The family-owned chip company and potato farm has experienced 50% year-on-year (YoY) growth over the last two years and expanded into a number of countries, including the UK, Germany, China, Australia and the US. The company produces around 1.5 tons of chips per day, which equates to around 10,000 bags.
“Because the business is in growth, and in such growth, the key thing for us is just focusing on maintaining quality,” said Tom Keogh, managing director of Keogh’s.
“What has happened with most of the luxury crisp producers in nearly all markets is as they grew, they completely took their eye off quality,” he told BakeryandSnacks.com at ISM/ProSweets 2015 in Cologne last week.
However, Keogh’s for example, had invested €20,000 ($22,600) in moisture testing equipment and formed a team dedicated to maintaining product quality from potato to chip.
“Up until now, the quality was really done by family members around the kitchen table at lunchtime, whereas now we have a dedicated quality team. They’re testing every aspect of the product which for a company of our size is unusual – normally companies wouldn’t have that.”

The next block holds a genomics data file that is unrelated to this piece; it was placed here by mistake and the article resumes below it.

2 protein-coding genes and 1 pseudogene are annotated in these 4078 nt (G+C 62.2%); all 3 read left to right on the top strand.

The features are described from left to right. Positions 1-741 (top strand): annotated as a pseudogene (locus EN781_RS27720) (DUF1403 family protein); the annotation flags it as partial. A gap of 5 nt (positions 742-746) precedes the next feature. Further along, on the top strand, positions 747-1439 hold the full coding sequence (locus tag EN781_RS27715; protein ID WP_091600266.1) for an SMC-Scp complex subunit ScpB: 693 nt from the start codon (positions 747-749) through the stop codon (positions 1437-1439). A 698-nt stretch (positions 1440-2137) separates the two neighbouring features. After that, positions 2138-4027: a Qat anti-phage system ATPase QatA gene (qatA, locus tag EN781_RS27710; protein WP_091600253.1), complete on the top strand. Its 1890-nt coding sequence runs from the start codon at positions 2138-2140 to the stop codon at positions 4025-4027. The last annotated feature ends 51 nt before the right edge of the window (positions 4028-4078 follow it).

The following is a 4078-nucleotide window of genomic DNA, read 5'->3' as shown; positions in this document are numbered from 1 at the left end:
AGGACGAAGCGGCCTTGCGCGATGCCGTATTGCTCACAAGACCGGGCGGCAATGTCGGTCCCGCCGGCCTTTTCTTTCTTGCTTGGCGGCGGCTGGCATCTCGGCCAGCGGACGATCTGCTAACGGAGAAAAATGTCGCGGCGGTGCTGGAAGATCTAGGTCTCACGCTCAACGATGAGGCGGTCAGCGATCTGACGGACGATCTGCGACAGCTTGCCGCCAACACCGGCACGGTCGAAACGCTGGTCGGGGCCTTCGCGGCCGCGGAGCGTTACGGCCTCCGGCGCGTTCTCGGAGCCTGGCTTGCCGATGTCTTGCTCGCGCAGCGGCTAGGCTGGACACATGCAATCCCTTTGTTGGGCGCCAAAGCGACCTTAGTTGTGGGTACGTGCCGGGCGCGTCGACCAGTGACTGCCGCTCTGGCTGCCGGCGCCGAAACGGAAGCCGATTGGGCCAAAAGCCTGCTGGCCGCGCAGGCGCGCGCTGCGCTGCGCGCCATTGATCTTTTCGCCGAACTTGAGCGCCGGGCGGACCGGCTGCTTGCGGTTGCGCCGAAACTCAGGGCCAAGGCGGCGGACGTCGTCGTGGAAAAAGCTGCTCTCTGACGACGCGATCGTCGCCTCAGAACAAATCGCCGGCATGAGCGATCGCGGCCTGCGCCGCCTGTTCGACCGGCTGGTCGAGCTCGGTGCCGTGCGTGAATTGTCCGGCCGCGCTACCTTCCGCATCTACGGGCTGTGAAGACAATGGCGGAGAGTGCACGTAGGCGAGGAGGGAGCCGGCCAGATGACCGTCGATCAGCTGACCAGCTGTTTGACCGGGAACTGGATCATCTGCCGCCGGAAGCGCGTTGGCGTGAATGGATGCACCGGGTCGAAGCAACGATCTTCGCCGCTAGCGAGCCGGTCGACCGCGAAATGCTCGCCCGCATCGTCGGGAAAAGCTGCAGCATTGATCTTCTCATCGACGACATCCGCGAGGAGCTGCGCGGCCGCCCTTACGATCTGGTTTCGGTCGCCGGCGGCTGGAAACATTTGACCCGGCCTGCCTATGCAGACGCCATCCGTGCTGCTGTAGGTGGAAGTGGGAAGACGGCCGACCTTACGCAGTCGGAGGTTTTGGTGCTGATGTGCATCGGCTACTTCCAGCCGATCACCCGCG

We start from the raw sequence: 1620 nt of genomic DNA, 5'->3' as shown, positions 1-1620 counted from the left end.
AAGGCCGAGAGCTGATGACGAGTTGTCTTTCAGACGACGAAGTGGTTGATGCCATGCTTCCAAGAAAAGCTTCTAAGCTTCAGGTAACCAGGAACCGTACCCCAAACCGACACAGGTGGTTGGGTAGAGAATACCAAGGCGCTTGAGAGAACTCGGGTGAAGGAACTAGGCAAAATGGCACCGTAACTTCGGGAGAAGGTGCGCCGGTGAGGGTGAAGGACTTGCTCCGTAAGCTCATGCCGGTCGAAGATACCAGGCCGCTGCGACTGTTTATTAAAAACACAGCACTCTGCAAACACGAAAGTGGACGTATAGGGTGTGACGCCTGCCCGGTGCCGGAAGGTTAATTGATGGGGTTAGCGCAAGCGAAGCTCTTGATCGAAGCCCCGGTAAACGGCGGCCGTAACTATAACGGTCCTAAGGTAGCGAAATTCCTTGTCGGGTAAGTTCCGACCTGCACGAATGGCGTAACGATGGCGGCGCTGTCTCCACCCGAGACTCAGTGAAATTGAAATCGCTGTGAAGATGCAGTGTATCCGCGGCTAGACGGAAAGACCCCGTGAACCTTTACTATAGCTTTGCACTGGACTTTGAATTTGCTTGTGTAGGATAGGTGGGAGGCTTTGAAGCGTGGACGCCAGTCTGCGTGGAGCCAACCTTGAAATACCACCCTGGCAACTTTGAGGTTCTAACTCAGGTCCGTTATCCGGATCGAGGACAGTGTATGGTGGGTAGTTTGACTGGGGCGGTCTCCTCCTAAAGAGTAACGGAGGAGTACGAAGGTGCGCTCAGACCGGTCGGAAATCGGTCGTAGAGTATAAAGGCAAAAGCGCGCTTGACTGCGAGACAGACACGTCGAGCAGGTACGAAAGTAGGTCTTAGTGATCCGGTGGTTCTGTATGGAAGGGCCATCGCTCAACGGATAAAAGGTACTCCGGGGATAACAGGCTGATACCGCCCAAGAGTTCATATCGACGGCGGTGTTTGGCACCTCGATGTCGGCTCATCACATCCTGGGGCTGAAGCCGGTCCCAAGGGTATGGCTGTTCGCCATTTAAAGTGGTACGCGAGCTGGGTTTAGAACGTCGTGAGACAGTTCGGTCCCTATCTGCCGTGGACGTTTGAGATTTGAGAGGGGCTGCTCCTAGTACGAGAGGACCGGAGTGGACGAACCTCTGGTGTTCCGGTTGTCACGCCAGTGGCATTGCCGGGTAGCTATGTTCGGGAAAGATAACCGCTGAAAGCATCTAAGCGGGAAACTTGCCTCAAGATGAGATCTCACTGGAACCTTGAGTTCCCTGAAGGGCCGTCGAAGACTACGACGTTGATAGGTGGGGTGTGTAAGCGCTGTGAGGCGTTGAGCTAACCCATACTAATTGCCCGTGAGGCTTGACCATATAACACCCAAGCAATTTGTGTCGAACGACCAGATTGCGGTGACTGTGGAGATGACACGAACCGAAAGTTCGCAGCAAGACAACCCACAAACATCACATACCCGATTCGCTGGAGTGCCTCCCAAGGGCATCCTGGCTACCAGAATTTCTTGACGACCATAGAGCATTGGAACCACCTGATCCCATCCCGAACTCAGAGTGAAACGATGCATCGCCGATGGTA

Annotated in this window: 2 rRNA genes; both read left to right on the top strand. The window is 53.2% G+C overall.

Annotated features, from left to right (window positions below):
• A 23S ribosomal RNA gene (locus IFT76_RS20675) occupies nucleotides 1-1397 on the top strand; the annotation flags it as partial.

Better quality control was particularly important, he said, as Keogh's made hand-cooked chips. "It’s about taking that batch of hand-cooked product, which has huge variables in it, and trying to maintain a level of continuity at the end, which is difficult."
‘We’re not interested in hefty UK expansion’
Exports for Keogh’s currently stand at 20% but the plan is to double that within 18 months.
The immediate focus this year, Keogh said, was on Germany where the company had secured a distribution deal and retail listings, as well as China, where it had shipped its first crate to earlier this month.
However, he said there was no intention to export in mass. “When you look at these markets, we’re not looking to do big volumes, just dig out some premium customers and deal with them – that’s enough for us. I have no aspirations to become a huge, big player – that’s not us.”
Similarly, he said Keogh’s would not be aggressively targeting the UK market – a country it first expanded into two years ago.
“We’re doing a little bit with the specialty sector in the UK but I’m not really interested in growing the business too quickly in the UK because the market is saturated over there with luxury crisps.”
However, he said the hope was that exports would ultimately overtake domestic business, in part, so Keogh’s didn’t monopolize the Irish premium chip market.
“I want to remain a small, premium player [in Ireland]… It’s a family business and I’m happy enough to keep it at that. I don’t want the pressure of 200 employees. We really enjoy what we do, and the day we stop enjoying it, is the day we took a wrong turn,” Keogh said.